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Conversation with John Sweeney, President of AFL-CIO

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In the early years of this country, Labor Day was an occasion for demonstrations against low pay and harsh working conditions. The Knights of Labor had their first Labor Day parade in New York in 1882. Two years later, they formally designated the first Monday in September as Labor Day. In 1894, Congress made it a legal federal holiday. This weekend a new study found that workers in this country are working nearly 50 hours a week, more than a century after workers fought and died for the right to an eight hour day. In the last six years the AFL-CIO has made an attempt to revitalize the labor movement, which now represents only 13.5% of the labor force. Unions have attempted to organize previously ignored workers in the service sector, sought alliances with students and environmental activists, and have sought to link the concerns of labor to the emergent anti-corporate globalization movement. But under the Bush Administration the assault on labor has already been fierce, with a rollback of ergonomics standards that labor sought for more than a decade. Well, as President Bush returns from his rather lengthy vacation, it might be a good time to ask how labor is responding to the challenges of organizing under the most anti-union administration in recent memory.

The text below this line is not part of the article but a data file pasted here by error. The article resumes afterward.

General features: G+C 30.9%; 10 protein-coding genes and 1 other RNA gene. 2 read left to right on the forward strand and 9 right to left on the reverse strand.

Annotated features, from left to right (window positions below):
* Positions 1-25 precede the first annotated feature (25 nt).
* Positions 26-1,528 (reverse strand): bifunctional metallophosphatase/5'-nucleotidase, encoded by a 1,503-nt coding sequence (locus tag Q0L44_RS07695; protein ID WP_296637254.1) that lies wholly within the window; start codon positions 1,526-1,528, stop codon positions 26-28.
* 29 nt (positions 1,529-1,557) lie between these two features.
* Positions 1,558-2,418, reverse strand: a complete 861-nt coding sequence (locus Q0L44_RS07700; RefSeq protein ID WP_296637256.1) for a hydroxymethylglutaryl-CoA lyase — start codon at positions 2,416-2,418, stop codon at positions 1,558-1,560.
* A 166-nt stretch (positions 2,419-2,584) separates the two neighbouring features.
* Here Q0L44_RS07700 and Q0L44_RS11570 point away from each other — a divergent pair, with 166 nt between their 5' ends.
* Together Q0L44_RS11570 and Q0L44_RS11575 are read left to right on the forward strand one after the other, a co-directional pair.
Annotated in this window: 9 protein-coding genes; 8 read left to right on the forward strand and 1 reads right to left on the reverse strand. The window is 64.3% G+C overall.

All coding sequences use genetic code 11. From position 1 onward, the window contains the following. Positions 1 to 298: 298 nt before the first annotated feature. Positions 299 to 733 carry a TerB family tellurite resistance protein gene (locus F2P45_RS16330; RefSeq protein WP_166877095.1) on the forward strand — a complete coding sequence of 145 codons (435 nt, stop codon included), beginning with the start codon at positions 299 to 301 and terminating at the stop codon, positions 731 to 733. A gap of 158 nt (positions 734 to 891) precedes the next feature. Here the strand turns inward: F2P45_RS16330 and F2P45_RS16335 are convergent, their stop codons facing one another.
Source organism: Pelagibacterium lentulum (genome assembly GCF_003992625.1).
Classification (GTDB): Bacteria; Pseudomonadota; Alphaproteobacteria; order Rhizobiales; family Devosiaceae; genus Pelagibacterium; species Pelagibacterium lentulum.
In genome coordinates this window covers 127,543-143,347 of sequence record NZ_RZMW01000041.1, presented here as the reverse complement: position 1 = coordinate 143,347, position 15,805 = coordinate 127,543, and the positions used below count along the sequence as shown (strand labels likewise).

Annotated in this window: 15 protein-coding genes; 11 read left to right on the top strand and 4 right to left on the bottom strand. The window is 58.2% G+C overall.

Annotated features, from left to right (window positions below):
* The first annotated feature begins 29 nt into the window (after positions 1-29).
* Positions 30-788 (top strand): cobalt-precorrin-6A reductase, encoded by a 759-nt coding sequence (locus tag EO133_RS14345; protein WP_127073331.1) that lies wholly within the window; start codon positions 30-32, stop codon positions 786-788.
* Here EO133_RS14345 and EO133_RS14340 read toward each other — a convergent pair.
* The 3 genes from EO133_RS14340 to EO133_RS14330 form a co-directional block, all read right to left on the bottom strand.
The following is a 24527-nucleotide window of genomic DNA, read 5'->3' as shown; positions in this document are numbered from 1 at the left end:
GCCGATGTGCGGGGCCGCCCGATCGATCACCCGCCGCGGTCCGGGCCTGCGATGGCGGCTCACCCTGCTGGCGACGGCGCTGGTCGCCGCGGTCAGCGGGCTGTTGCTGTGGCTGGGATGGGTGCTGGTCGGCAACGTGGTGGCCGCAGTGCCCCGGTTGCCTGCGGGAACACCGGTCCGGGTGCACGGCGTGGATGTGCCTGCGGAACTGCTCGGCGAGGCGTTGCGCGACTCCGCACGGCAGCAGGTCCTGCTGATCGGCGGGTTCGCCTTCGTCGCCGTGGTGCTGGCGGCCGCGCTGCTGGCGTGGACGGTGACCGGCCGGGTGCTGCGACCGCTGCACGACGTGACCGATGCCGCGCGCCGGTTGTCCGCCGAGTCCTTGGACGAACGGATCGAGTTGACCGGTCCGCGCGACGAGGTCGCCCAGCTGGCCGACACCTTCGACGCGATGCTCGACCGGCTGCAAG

GUEST:

- JOHN SWEENEY, President of the AFL-CIO Tape

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